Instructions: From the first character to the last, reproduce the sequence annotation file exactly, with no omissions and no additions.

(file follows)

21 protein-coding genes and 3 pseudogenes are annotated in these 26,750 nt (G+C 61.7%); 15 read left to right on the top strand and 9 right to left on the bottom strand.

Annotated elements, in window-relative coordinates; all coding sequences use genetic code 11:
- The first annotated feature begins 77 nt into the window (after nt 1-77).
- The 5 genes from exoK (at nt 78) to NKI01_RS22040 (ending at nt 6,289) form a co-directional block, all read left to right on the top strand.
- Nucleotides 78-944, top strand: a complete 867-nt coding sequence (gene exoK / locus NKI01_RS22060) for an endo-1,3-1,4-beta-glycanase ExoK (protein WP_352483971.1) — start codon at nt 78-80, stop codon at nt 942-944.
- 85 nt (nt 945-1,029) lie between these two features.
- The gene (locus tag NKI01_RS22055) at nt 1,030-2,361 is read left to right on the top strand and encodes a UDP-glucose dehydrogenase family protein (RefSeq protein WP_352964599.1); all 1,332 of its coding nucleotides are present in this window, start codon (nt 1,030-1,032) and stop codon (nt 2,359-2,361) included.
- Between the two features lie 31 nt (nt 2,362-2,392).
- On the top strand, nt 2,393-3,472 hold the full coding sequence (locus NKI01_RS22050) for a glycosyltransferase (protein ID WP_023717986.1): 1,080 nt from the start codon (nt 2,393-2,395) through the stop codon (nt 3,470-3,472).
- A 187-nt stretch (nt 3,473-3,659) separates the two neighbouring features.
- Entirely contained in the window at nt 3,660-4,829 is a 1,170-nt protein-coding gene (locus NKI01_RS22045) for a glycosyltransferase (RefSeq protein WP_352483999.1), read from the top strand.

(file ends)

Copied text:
21 protein-coding genes and 3 pseudogenes are annotated in these 26,750 nt (G+C 61.7%); 15 read left to right on the top strand and 9 right to left on the bottom strand.

Annotated elements, in window-relative coordinates; all coding sequences use genetic code 11:
- The first annotated feature begins 77 nt into the window (after nt 1-77).
- The 5 genes from exoK (at nt 78) to NKI01_RS22040 (ending at nt 6,289) form a co-directional block, all read left to right on the top strand.
- Nucleotides 78-944, top strand: a complete 867-nt coding sequence (gene exoK / locus NKI01_RS22060) for an endo-1,3-1,4-beta-glycanase ExoK (protein WP_352483971.1) — start codon at nt 78-80, stop codon at nt 942-944.
- 85 nt (nt 945-1,029) lie between these two features.
- The gene (locus tag NKI01_RS22055) at nt 1,030-2,361 is read left to right on the top strand and encodes a UDP-glucose dehydrogenase family protein (RefSeq protein WP_352964599.1); all 1,332 of its coding nucleotides are present in this window, start codon (nt 1,030-1,032) and stop codon (nt 2,359-2,361) included.
- Between the two features lie 31 nt (nt 2,362-2,392).
- On the top strand, nt 2,393-3,472 hold the full coding sequence (locus NKI01_RS22050) for a glycosyltransferase (protein ID WP_023717986.1): 1,080 nt from the start codon (nt 2,393-2,395) through the stop codon (nt 3,470-3,472).
- A 187-nt stretch (nt 3,473-3,659) separates the two neighbouring features.
- Entirely contained in the window at nt 3,660-4,829 is a 1,170-nt protein-coding gene (locus NKI01_RS22045) for a glycosyltransferase (RefSeq protein WP_352483999.1), read from the top strand.